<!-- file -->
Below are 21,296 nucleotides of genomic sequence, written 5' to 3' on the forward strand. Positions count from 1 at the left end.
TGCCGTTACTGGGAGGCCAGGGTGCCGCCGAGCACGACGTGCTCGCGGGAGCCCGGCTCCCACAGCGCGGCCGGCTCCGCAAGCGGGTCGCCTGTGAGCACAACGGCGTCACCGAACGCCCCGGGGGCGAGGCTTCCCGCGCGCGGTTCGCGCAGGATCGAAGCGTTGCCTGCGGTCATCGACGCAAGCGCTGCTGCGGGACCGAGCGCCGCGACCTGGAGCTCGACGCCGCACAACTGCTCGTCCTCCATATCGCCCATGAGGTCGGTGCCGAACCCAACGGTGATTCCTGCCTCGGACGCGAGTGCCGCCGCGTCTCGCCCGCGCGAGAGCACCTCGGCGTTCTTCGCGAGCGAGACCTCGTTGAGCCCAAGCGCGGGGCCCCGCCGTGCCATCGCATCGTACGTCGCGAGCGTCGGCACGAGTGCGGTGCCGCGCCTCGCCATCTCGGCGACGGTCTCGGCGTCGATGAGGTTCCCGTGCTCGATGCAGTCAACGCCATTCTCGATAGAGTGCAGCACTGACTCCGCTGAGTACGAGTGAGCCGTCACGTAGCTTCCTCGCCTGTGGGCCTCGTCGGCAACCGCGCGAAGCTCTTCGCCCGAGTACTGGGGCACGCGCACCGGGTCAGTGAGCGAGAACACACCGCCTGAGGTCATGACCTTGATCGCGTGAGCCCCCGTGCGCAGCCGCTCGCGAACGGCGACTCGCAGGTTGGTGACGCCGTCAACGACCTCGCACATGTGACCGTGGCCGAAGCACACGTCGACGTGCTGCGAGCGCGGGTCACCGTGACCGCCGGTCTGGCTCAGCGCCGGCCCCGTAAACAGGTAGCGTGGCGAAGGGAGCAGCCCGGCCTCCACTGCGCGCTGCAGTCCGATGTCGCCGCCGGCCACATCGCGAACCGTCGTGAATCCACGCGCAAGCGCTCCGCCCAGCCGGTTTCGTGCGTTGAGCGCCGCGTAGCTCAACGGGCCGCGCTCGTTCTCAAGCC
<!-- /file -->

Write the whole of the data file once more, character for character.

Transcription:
Below are 21,296 nucleotides of genomic sequence, written 5' to 3' on the forward strand. Positions count from 1 at the left end.
TGCCGTTACTGGGAGGCCAGGGTGCCGCCGAGCACGACGTGCTCGCGGGAGCCCGGCTCCCACAGCGCGGCCGGCTCCGCAAGCGGGTCGCCTGTGAGCACAACGGCGTCACCGAACGCCCCGGGGGCGAGGCTTCCCGCGCGCGGTTCGCGCAGGATCGAAGCGTTGCCTGCGGTCATCGACGCAAGCGCTGCTGCGGGACCGAGCGCCGCGACCTGGAGCTCGACGCCGCACAACTGCTCGTCCTCCATATCGCCCATGAGGTCGGTGCCGAACCCAACGGTGATTCCTGCCTCGGACGCGAGTGCCGCCGCGTCTCGCCCGCGCGAGAGCACCTCGGCGTTCTTCGCGAGCGAGACCTCGTTGAGCCCAAGCGCGGGGCCCCGCCGTGCCATCGCATCGTACGTCGCGAGCGTCGGCACGAGTGCGGTGCCGCGCCTCGCCATCTCGGCGACGGTCTCGGCGTCGATGAGGTTCCCGTGCTCGATGCAGTCAACGCCATTCTCGATAGAGTGCAGCACTGACTCCGCTGAGTACGAGTGAGCCGTCACGTAGCTTCCTCGCCTGTGGGCCTCGTCGGCAACCGCGCGAAGCTCTTCGCCCGAGTACTGGGGCACGCGCACCGGGTCAGTGAGCGAGAACACACCGCCTGAGGTCATGACCTTGATCGCGTGAGCCCCCGTGCGCAGCCGCTCGCGAACGGCGACTCGCAGGTTGGTGACGCCGTCAACGACCTCGCACATGTGACCGTGGCCGAAGCACACGTCGACGTGCTGCGAGCGCGGGTCACCGTGACCGCCGGTCTGGCTCAGCGCCGGCCCCGTAAACAGGTAGCGTGGCGAAGGGAGCAGCCCGGCCTCCACTGCGCGCTGCAGTCCGATGTCGCCGCCGGCCACATCGCGAACCGTCGTGAATCCACGCGCAAGCGCTCCGCCCAGCCGGTTTCGTGCGTTGAGCGCCGCGTAGCTCAACGGGCCGCGCTCGTTCTCAAGCC